Reining in the rhetoric on copyright reform

February 8th, 2012 by Barry Sookman 4 comments »

This blog post is a longer version of the article entitled This Bill is no SOPA published in the Financial Post  today.

While recent attempts by the usual suspects making hysterical predictions about copyright reform in Canada have been ratcheted up yet again, this time the claims are so outrageous that they can perhaps best be described as having “jumped the shark”. Canadians are being told that Bill C-11, an act to amend Canada’s outdated copyright law, could be used to shut down popular web sites like YouTube, fundamentally change the Internet, sabotage online freedoms, and hog-tie innovators.

P2P file sharing hurts music sales in Canada, study finds

February 2nd, 2012 by Barry Sookman No comments »

Does P2P file sharing negatively affect legitimate music purchases in Canada? Does the availability of music for downloading from illegitimate P2P sources act as a substitute for legitimate music purchases? Would stronger copyright laws increase music purchases in Canada? Would it also increase artist incomes, industry employment and tax revenues in Canada?

The answers to all of these questions is yes according to a recent study published by Dr George Barker, the Director, Centre of Law and Economics, at ANU College of Law, Australian National University. What’s more, the study was done based on survey evidence conducted by Decima Research on behalf of Industry Canada.

Chief Justice asks: will accuracy and fairness be casualties of the social media era?

February 1st, 2012 by Barry Sookman 1 comment »

The Chief Justice of the Supreme Court of Canada gave a speech yesterday at Carleton University. In it she questioned whether fairness and accuracy might be lost in the world of blogging, tweeting and the use of social networks. She said the media is essential to building public trust in the administration of justice.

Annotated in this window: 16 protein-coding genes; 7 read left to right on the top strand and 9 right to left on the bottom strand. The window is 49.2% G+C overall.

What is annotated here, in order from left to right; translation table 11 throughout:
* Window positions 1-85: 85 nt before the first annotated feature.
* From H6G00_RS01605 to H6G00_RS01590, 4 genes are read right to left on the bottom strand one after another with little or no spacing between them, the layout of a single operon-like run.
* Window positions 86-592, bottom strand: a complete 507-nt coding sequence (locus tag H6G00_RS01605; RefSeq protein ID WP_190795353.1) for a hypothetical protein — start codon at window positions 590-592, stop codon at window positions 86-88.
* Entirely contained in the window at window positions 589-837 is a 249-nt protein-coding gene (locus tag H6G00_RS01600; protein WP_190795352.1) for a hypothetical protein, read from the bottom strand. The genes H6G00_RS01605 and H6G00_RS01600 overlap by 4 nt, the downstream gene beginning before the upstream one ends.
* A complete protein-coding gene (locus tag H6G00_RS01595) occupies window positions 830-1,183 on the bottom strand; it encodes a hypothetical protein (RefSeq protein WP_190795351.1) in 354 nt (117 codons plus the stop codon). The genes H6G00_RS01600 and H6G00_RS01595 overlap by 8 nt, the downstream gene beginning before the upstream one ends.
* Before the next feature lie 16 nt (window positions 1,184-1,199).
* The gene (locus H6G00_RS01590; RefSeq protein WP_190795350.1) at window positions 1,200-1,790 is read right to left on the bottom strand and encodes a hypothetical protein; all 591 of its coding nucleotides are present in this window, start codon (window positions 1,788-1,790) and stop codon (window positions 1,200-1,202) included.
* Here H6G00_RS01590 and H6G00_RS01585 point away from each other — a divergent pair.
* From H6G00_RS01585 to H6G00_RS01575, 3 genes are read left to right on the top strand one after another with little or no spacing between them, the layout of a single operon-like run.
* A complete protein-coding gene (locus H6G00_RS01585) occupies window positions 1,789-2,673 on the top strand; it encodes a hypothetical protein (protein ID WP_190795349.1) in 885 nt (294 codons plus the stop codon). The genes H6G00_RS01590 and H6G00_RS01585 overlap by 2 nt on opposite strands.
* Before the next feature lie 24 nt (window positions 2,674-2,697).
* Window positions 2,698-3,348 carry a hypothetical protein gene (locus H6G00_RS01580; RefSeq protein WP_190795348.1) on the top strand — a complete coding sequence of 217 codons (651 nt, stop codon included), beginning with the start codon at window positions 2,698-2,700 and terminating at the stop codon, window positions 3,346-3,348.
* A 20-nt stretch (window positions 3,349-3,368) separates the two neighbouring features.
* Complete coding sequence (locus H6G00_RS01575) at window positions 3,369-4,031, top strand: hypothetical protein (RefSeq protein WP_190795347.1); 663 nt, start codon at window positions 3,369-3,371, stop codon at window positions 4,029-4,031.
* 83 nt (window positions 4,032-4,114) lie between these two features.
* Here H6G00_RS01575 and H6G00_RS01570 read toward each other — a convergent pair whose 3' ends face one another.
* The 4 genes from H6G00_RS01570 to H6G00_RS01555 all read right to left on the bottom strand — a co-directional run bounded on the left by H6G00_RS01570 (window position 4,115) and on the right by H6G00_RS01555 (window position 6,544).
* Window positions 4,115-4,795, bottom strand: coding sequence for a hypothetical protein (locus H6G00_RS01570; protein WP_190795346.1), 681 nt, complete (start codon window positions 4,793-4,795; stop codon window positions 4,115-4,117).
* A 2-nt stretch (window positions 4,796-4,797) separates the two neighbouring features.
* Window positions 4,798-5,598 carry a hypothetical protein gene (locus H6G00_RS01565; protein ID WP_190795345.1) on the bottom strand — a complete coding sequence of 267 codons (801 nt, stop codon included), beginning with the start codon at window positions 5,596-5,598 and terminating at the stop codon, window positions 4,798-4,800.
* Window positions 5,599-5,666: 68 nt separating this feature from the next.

For those of you who follow copyright law reform developments on certain blogs and social media sources you might find her speech will resonate with you.

Redefining copyright in the digital era

January 29th, 2012 by Barry Sookman and Dan Glover No comments »

Here is a copy of the article with the above title published in the January  20, 2012 edition of The Lawyers Weekly.

In early December, copyright lawyers from across the country descended on the Supreme Court to participate in a cluster of cases that may redefine the scope of copyright in the digital era.

EU Commission proposes comprehensive reform of data protection rules

January 26th, 2012 by Barry Sookman No comments »

Yesterday, the European Commission proposed a comprehensive reform of the EU’s 1995 data protection rules to strengthen online privacy rights and boost Europe’s digital economy. Highlights of the reform plan are described by the Commission as follows:

  • A single set of rules on data protection, valid across the EU. Unnecessary administrative requirements, such as notification requirements for companies, will be removed. This will save businesses around €2.3 billion a year.
  • Instead of the current obligation of all companies to notify all data protection activities to data protection supervisors – a requirement that has led to unnecessary paperwork and costs businesses €130 million per year, the Regulation provides for increased responsibility and accountability for those processing personal data.